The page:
I started watching this Ghanaian series yesterday out of boredom. Like the average Ghanaian film, I was wondering why other supporting characters acted better than the main character, why the plot could have been better and all the things that you can freely say when you’re not the producer of a movie. Even though the film wasn’t that good, I found myself watching up to the 7th episode before I realized something. It looked to me that I had even been slow to find out because the whole time it was practically in my face. Maybe I didn’t notice it because I’m female and straight.
Aside all the females (the younger ones I mean) being heavily endowed at the backside, all clothing was attempted to show us what blessing God had poured on the actresses. I could understand if it were a home scene where you could just wear less because we usually dress down at home but this was for practically every scene. To work, to visit a friend, to go to the market saw actresses clothed to reveal quite a lot. And there were some sexual scenes that were totally unnecessary–the story would have been perfectly fine if those scenes hadn’t been included.
I know this is becoming the norm recently because we are constantly comparing ourselves to America. But for heaven’s sake, there are different types of clothes for different scenes in American movies and different types of movies in Hollywood! And I think we’re just missing the point on what makes a good movie but that’s just by the way.
So you’re Christian or ex-Christian, and you think the Pastor speaks too much on how the church (the body of Christ, I mean) ought to be wealthy. And that Christianity is about righteous, peace, joy in the Holy Ghost with poverty or a just-enough-to-get-by living. What happens when your daughter, who you’ve raised in all modesty, wants to be an actress? In all glitz and glam. Try telling her that she should make sure she doesn’t compromise her standards and see how super fabulous and popular she’ll be. Or you can console her when she gets nowhere in the industry by telling her it’s a place for the devil and that God saved her by taking her out of it. Maybe that’ll be true. But what if it’s not?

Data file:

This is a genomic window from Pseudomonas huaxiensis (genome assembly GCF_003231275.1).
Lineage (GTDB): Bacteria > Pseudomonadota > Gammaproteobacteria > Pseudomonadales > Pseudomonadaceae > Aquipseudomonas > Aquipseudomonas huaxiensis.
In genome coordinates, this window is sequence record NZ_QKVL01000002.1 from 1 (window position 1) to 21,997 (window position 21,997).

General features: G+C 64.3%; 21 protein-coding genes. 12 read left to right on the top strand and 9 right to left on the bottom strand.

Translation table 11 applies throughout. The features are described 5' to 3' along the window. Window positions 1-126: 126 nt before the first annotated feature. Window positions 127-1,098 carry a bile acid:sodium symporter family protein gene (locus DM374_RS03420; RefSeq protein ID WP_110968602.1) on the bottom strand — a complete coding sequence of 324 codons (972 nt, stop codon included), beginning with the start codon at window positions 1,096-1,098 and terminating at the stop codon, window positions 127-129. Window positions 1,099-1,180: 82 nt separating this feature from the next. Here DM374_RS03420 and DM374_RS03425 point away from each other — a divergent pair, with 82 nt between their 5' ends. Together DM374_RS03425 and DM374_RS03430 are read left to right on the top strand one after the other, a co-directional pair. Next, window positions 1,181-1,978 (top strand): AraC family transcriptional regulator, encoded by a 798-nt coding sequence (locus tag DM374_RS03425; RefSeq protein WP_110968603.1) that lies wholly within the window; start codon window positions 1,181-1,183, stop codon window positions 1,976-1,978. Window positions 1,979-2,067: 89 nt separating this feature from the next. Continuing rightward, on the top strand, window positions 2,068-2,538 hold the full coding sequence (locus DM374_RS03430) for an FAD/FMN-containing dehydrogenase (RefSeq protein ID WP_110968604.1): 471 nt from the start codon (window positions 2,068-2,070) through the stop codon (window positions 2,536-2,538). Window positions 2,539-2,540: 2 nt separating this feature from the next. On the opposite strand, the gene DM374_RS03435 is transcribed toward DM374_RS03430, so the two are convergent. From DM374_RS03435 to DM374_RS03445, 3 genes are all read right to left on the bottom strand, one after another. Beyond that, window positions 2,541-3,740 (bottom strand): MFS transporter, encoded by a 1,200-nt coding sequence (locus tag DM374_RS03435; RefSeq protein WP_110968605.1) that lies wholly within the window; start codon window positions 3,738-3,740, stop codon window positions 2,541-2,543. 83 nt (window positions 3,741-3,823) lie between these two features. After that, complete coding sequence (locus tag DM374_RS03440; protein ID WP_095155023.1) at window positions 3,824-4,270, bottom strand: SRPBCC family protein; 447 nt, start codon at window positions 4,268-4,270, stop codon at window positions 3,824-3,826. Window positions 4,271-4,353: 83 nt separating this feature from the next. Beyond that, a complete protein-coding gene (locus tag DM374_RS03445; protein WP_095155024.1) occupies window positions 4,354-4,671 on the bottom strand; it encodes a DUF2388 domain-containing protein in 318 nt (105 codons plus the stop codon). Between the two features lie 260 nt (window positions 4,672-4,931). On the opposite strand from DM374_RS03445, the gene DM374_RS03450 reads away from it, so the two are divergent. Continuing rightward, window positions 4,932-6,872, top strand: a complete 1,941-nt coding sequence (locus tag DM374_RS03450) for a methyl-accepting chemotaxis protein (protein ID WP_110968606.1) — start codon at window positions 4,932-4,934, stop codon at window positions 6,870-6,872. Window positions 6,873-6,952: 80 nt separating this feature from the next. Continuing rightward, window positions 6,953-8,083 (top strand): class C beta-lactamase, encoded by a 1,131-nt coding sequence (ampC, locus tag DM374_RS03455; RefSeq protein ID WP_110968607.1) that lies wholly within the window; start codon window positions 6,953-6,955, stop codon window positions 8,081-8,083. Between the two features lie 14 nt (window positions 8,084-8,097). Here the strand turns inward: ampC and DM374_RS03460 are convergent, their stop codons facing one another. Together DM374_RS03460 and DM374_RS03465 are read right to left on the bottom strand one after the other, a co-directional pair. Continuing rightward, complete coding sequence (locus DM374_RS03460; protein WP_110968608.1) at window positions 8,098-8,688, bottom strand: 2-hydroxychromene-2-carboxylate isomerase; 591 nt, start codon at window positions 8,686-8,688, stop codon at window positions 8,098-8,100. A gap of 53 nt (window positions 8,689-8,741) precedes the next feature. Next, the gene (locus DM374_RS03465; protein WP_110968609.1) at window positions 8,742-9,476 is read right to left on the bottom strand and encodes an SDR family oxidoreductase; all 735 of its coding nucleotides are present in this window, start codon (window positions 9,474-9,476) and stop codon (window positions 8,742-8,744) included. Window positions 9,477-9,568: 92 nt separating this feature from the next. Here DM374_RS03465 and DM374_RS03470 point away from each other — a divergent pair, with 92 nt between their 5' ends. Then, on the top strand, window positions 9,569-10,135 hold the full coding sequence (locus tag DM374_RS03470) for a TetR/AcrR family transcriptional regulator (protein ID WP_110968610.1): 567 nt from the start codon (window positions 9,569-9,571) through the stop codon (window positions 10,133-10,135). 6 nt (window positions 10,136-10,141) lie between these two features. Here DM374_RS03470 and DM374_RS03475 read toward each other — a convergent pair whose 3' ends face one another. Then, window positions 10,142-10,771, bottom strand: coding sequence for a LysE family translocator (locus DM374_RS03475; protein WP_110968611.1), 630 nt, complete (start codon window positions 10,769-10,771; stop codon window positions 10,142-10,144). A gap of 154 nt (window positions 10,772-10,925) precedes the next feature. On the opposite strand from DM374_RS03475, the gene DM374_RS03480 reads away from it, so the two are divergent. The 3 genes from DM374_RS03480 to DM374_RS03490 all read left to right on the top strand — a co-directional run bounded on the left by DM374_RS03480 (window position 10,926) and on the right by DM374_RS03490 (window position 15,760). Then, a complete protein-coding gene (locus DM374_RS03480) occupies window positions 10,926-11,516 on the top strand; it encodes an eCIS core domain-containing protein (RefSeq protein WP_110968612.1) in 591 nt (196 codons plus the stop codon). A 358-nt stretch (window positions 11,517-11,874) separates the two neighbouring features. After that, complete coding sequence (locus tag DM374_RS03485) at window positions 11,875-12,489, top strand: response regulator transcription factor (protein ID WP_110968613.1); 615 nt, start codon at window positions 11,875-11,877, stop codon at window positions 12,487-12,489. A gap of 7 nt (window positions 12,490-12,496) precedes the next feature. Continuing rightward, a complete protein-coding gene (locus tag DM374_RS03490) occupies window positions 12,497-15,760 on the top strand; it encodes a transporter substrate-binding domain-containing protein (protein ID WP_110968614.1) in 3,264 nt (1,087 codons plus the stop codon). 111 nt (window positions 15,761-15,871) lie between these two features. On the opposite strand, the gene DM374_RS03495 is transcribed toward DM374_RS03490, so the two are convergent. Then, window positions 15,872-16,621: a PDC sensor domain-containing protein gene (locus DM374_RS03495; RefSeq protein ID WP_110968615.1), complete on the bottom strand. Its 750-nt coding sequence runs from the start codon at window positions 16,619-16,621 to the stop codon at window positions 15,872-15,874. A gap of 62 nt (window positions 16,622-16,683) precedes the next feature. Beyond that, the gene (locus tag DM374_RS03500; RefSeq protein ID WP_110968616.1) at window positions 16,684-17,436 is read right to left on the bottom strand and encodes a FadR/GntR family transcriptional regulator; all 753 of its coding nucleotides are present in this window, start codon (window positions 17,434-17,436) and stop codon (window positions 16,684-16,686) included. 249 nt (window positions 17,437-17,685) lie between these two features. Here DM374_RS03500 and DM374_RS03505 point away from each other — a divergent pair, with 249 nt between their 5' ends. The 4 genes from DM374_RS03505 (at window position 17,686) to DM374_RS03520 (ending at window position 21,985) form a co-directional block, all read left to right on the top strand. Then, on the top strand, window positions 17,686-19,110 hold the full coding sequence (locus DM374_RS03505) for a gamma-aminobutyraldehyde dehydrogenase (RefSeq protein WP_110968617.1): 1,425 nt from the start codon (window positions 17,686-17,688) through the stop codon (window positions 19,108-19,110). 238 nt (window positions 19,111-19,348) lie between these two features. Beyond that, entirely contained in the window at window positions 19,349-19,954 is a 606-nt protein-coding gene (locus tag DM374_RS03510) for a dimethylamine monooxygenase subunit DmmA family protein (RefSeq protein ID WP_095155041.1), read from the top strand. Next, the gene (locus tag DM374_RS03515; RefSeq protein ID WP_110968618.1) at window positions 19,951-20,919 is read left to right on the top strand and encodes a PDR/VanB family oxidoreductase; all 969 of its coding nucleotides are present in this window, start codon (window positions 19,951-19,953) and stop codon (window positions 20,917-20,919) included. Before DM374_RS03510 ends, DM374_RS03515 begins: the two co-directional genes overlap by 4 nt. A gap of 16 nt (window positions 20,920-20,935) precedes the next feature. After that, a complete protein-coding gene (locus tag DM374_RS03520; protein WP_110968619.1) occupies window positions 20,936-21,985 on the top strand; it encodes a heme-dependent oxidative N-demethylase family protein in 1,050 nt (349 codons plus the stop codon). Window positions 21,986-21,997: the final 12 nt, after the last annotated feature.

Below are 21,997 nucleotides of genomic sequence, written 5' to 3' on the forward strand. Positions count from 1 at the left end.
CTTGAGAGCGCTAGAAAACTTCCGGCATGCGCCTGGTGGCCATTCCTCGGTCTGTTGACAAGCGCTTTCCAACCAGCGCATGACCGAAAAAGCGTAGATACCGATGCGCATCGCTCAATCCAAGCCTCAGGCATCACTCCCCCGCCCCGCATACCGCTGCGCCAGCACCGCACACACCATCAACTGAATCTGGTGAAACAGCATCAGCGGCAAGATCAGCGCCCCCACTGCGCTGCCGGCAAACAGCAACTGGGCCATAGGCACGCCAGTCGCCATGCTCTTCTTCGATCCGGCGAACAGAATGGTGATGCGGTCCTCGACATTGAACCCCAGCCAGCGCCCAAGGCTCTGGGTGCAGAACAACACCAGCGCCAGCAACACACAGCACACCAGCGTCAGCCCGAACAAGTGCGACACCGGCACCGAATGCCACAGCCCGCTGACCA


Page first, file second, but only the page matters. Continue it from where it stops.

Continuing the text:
How about we look at it this way. What if these companies were owned by us, Christians, so that we could show classy and Oscar award-winning movies that didn’t require the objectification of women? What if we owned such influential resources that drew people to us so we’d lead them to God instead? What if our children didn’t have to throw away their passions because all that existed had been corrupted and didn’t give room for Christian values?
From what I know about our identity, we are Abraham’s seed. And one reason Abraham was that deep is that when given the opportunity to get what he saw, he saw the world. And so as Abraham’s seed, the world is ours.
Perhaps Paul would convince you even more:
“Therefore let no one boast in men. For all things are yours: whether Paul or Apollos or Cephas, or the world or life or death, or things present or things to come—all are yours”
(1 Corinthians 3:21-22)
The day the rhema of this word hit me, I screamed. I agree that Pastors shouldn’t only preach about prosperity at the expense of other topics because the Gospel is a whole package. But when your daughter or son throws away her faith for the limelight, know that if there had been an avenue created by an uncompromising Christian somewhere, your children may not have lost it this easily.
And that’s what the prosperity messages do.